After China's quake, firemen rise to rescue task
After 20 hours of persistence, Chengdu firemen pulled a man from the rubble of a collapsed hospital.
The voice was faint, but distinct. Peering through a football-sized hole in the rubble and calling into the darkness, Lt. Sun Jian heard an answering call come back.Skip to next paragraph
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"See?" the Chengdu fireman said with a grin Thursday. "He's not dead."
Twenty hours earlier, one of Lieutenant Sun's men had eased an ultrasensitive microphone through the chunks of concrete and twisted steel that until last Monday's earthquake had been a hospital practicing traditional Chinese medicine. The device picked up the sound of a heartbeat.
Now, after a night of picking painstakingly at the rubble, the firemen had opened a hole large enough to give them a view of a man's head, and to lower the occasional bottle of fluids to prevent dehydration.
More important, Sun said, was that the rescue team could talk to the survivor. "We gave him faith and confidence," he said. "We told him not to worry, to trust us, that we would definitely get him out."
Three days after the earthquake that struck a wide swath of Sichuan Province in southwest China last Monday, rescue workers have not given up hope of finding people still alive under the ruins of collapsed buildings.
"At this moment, a life we save has even more value than lives we saved earlier," said Liu Xiaoyi, a spokesman for the Chendu fire department. "Seventy-two hours have passed, and it is very difficult to survive that long."
In this town, where thousands are feared to have perished, firemen found 10 survivors at the hospital site on Thursday, according to Col. Sun Guoli, commander of the 3,000 fire brigade members from 11 provinces who are searching the ruins.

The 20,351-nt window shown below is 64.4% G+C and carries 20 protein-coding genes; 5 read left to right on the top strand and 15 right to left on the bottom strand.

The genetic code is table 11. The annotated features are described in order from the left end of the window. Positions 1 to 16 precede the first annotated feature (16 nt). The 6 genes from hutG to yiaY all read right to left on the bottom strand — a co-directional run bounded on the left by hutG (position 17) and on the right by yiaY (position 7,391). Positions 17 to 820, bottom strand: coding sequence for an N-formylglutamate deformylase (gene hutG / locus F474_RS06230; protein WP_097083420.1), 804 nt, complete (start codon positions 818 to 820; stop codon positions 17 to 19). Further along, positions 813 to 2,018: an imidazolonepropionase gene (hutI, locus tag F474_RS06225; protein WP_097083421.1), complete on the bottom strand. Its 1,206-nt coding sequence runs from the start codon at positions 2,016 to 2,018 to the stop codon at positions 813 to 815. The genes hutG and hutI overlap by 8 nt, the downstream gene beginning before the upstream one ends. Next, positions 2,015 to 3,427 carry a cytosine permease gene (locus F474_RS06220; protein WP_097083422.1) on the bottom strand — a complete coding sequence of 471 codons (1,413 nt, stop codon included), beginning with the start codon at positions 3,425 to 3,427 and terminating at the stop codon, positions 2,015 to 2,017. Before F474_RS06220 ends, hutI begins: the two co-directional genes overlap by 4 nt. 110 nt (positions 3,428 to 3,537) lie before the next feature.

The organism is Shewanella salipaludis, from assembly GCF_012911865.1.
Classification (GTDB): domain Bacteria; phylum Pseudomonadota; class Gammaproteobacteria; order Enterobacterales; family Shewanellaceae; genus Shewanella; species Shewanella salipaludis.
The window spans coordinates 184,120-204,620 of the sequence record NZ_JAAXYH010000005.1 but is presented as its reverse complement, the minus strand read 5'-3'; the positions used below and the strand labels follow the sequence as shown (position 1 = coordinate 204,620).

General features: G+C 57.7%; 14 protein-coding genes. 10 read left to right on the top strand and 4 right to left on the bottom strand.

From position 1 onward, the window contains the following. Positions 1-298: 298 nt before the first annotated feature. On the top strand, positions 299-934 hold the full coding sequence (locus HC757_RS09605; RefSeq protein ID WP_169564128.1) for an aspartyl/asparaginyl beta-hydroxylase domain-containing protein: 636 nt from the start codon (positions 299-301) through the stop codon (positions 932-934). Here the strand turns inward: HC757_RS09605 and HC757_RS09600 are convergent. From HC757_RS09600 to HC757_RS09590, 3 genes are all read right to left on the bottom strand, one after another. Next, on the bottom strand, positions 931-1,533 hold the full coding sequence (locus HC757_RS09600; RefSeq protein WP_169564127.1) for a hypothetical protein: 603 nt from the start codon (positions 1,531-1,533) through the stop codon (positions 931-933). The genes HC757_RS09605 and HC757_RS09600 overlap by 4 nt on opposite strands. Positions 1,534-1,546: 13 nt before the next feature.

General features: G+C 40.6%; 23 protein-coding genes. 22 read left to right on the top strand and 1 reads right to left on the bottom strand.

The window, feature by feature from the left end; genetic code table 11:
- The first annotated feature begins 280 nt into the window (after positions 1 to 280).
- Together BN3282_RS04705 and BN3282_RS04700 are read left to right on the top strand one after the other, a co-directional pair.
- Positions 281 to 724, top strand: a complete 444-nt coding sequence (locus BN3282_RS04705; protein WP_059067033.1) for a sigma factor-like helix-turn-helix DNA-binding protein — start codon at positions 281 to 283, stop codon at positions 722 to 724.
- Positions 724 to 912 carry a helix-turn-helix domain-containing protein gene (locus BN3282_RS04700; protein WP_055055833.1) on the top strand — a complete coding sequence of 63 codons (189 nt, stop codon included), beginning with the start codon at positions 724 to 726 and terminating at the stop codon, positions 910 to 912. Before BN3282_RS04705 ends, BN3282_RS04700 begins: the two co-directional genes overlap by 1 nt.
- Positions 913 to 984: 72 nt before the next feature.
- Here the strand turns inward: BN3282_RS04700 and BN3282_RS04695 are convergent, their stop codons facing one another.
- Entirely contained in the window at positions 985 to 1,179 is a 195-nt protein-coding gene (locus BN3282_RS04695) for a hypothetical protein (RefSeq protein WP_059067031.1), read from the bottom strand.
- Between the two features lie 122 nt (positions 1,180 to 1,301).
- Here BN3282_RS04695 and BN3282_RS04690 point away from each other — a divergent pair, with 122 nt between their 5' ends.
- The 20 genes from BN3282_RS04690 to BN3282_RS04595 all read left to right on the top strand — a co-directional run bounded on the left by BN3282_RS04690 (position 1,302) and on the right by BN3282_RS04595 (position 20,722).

"This is a very large-scale disaster, and sometimes we feel we don't have the strength," she said. "But we have saved 221 people so far and we will continue to do our best. My men have disaster rescue experience and some of them have been trained in America and France. They know how to save people."
Xiao Wei, a 28-year-old who joined the local fire brigade 10 years ago after a stint in the Army, was among the 80 or so firemen working at the site of the collapsed hospital.
Mr. Xiao was on vacation at his parents' place, 10 miles from Dujiangyan, last Monday afternoon when he got the call. When he found his fire brigade, his heart sank; the building where they were working was the building in which he had lived. Somewhere under the rubble, he soon learned, his mother-in-law lay buried.
His particular team, however, was assigned to work at another site. "I really wanted to work on my apartment block," he said. "But I haven't asked to. My brigade has its task and we can't change it. We have to focus on the general picture."